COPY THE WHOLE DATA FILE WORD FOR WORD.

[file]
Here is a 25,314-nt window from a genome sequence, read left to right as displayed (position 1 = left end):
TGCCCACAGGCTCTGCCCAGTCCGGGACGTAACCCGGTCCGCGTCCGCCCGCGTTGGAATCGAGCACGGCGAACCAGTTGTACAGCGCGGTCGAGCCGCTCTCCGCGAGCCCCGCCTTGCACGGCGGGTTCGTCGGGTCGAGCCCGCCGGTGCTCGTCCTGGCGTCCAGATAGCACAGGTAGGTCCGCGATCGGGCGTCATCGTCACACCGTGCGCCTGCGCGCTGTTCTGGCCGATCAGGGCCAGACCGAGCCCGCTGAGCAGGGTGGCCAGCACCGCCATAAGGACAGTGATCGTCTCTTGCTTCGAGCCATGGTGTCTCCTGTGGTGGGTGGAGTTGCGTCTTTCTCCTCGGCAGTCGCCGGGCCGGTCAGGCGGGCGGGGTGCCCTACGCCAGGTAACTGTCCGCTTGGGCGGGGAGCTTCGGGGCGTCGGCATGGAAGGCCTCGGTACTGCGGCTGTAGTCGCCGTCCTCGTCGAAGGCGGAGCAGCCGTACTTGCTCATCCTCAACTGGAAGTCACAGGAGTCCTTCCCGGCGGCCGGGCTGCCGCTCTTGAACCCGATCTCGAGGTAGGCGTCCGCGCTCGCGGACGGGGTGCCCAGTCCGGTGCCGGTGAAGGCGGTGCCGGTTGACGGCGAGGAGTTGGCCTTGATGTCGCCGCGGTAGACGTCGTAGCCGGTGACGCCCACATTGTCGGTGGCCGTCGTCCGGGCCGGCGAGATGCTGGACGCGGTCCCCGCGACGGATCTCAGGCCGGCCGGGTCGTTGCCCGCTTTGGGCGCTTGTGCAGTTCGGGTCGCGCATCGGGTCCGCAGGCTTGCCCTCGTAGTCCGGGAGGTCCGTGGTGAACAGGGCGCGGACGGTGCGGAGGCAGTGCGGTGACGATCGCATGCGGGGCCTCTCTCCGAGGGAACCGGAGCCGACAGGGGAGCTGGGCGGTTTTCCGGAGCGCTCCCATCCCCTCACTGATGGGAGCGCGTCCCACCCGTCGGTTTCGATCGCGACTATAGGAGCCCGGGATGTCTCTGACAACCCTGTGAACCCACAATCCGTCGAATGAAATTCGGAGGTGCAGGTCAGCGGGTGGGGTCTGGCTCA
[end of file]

Here is a 25,314-nt window from a genome sequence, read left to right as displayed (position 1 = left end):
TGCCCACAGGCTCTGCCCAGTCCGGGACGTAACCCGGTCCGCGTCCGCCCGCGTTGGAATCGAGCACGGCGAACCAGTTGTACAGCGCGGTCGAGCCGCTCTCCGCGAGCCCCGCCTTGCACGGCGGGTTCGTCGGGTCGAGCCCGCCGGTGCTCGTCCTGGCGTCCAGATAGCACAGGTAGGTCCGCGATCGGGCGTCATCGTCACACCGTGCGCCTGCGCGCTGTTCTGGCCGATCAGGGCCAGACCGAGCCCGCTGAGCAGGGTGGCCAGCACCGCCATAAGGACAGTGATCGTCTCTTGCTTCGAGCCATGGTGTCTCCTGTGGTGGGTGGAGTTGCGTCTTTCTCCTCGGCAGTCGCCGGGCCGGTCAGGCGGGCGGGGTGCCCTACGCCAGGTAACTGTCCGCTTGGGCGGGGAGCTTCGGGGCGTCGGCATGGAAGGCCTCGGTACTGCGGCTGTAGTCGCCGTCCTCGTCGAAGGCGGAGCAGCCGTACTTGCTCATCCTCAACTGGAAGTCACAGGAGTCCTTCCCGGCGGCCGGGCTGCCGCTCTTGAACCCGATCTCGAGGTAGGCGTCCGCGCTCGCGGACGGGGTGCCCAGTCCGGTGCCGGTGAAGGCGGTGCCGGTTGACGGCGAGGAGTTGGCCTTGATGTCGCCGCGGTAGACGTCGTAGCCGGTGACGCCCACATTGTCGGTGGCCGTCGTCCGGGCCGGCGAGATGCTGGACGCGGTCCCCGCGACGGATCTCAGGCCGGCCGGGTCGTTGCCCGCTTTGGGCGCTTGTGCAGTTCGGGTCGCGCATCGGGTCCGCAGGCTTGCCCTCGTAGTCCGGGAGGTCCGTGGTGAACAGGGCGCGGACGGTGCGGAGGCAGTGCGGTGACGATCGCATGCGGGGCCTCTCTCCGAGGGAACCGGAGCCGACAGGGGAGCTGGGCGGTTTTCCGGAGCGCTCCCATCCCCTCACTGATGGGAGCGCGTCCCACCCGTCGGTTTCGATCGCGACTATAGGAGCCCGGGATGTCTCTGACAACCCTGTGAACCCACAATCCGTCGAATGAAATTCGGAGGTGCAGGTCAGCGGGTGGGGTCTGGCTCA